Mather Field is home to a large variety of vernal pool and prairie plants. At the peak of the spring flowering phase the fields are carpeted with colorful wild flowers, most of which grow only in California vernal pools.
Think back and reflect on hiking your favorite nature trail. Do you remember what you brought with you? Perhaps you packed a lunch, a pair of binoculars or a camera. You may have been wearing a sun hat or a compass around your neck. Your friends or family may have been strolling the beaten path at your side. Do you remember what you saw?
It occurred to me, as I hiked around the vernal pools with fifth grade students Caroline and Lucca, that I am a better Splash guide than interviewer. So many beautiful things caught my attention that I spent much of the time pointing out the flowers, the vole runs, and the bird songs and not asking them questions! My only redemption is that frequently, “Wow!” was a common response and they seemed totally engaged in their Splash adventure.
Adrena the Solitary Bee awoke one fine spring morning with a feeling of purpose. This was a new feeling she had never felt before. She had been lying dormant in her wax coated chamber underground since late last spring. She had distant memories of the time she had spent underground developing. She remembered the taste of pollen and nectar and recalled memories of tunnels. In the distance a faint voice interrupted her train of thought.
Did you know our very own Central Valley is home to one of nature’s brightest, rarest treasures? There is a magical flood-and-drought cycle that harbors strong, highly-adapted organisms right in our backyard! Come visit the vernal pools of Mather Field and experience the magic for yourself.
If you are familiar with the Sacramento region you may have heard of Rancho Seco Park, located 25 miles southeast of Sacramento. If you don’t know it by the name then you might remember it as the place that reminds you of the Simpson’s hometown, with the towering nuclear silos being the most prominent feature in the grassy landscape.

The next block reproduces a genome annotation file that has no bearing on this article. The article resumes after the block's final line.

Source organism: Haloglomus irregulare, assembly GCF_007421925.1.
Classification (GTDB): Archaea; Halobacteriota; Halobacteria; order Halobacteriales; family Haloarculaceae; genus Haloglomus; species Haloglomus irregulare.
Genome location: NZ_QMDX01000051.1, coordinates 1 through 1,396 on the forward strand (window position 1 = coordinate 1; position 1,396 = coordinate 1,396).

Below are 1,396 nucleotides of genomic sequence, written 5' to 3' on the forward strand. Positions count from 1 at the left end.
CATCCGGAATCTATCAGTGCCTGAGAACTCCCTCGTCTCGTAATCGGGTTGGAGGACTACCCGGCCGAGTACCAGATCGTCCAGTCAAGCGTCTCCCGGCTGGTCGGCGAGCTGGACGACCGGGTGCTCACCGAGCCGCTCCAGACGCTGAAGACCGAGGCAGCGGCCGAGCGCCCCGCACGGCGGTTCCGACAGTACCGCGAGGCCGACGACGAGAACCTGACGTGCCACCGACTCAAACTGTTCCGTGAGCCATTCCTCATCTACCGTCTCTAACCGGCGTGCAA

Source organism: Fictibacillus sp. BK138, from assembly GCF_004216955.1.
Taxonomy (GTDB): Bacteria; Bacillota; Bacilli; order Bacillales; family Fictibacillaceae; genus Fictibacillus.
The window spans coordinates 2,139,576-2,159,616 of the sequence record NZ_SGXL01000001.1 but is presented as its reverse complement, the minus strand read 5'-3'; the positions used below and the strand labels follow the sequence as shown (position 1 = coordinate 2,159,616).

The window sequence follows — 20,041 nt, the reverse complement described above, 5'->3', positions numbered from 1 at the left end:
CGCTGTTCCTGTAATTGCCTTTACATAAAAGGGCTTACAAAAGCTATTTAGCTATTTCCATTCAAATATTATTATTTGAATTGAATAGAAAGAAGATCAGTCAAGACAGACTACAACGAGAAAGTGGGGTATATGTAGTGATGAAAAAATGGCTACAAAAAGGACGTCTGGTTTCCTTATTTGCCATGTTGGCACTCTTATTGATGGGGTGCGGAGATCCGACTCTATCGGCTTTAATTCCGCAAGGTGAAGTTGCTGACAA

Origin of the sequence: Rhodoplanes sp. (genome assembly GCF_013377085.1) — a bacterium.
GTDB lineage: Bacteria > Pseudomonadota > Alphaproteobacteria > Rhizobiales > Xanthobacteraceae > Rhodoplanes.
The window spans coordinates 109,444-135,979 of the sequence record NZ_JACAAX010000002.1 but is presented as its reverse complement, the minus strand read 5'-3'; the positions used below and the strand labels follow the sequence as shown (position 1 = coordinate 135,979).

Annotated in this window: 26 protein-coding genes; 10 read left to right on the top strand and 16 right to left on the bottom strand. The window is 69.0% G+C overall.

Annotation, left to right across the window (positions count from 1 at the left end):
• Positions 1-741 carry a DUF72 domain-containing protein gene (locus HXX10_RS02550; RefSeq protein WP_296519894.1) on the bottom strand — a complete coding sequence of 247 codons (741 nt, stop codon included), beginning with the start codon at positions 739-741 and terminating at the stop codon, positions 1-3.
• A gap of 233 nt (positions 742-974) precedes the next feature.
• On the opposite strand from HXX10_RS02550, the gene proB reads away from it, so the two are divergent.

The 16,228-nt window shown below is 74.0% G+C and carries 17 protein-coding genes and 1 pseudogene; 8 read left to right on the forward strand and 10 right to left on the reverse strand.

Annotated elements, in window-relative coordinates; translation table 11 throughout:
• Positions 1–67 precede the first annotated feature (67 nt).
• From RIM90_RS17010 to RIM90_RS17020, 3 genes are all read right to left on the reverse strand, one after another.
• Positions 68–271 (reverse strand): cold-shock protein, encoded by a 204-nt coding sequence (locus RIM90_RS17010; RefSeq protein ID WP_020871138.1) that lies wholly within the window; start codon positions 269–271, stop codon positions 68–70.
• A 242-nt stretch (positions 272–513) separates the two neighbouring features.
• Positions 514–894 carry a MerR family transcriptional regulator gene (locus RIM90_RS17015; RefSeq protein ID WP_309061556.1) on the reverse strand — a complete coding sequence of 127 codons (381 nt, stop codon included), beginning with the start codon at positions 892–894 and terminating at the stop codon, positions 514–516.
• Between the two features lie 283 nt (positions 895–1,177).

It all started a couple of weeks ago on an otherwise typical Splash field trip. If I recall, the Splash Guides were leading a wonderful class of fourth-grade nature detectives through the vernal pool grasslands.
It was a warm morning in late June when I got a call at the Splash Center from the Mather grounds crew —“There’s a snake stuck in a net” That sounded interesting —“What kind of net?” I asked. “I don’t know. I’ve never seen anything like it, can you come?” they responded.
So I grabbed our trusty accountant, Sara, who is always up for an adventure, and a pair of scissors. In my mind, I’m thinking-snip, snip, he goes his way and I go mine.
Greg went to college at Duke University where he got a B.S. degree in Biology. He earned his M.S. in Marine Sciences from the University of North Carolina – Chapel Hill. After college Greg built a career as a biologist, working for over 22 years as a research scientist and field biologist in marine, lake, forest, and stream ecosystems.
Never underestimate the power of conversation. Almost everything we can do to improve our situation begins with a conversation. It is the most elegant and effective tool we have to make change and build community: sharing what is important to us through conversation with another person.
These projects, completed by children and adults working together, demonstrate what can be done by people who care. Many classes, groups, and individuals have been working to educate others and encourage protection of water and habitat in Sacramento County.
Carol W. Witham is a recognized expert in vernal pools. She is self-educated in botany and vernal pool ecology. Her personal studies began with a general curiosity about the plants found in vernal pools. Eventually, through reading, exploring, and working with other experts, she learned a little about nearly every field of study related to vernal pools.
Catch a glimpse of UC Merced’s incredible vernal pool grassland preserve in this short video entitled “Impact.” Learn about Merced’s plan to protect its vernal pools under the UC Natural Reserve System, giving students across the globe a chance to explore these unique living laboratories.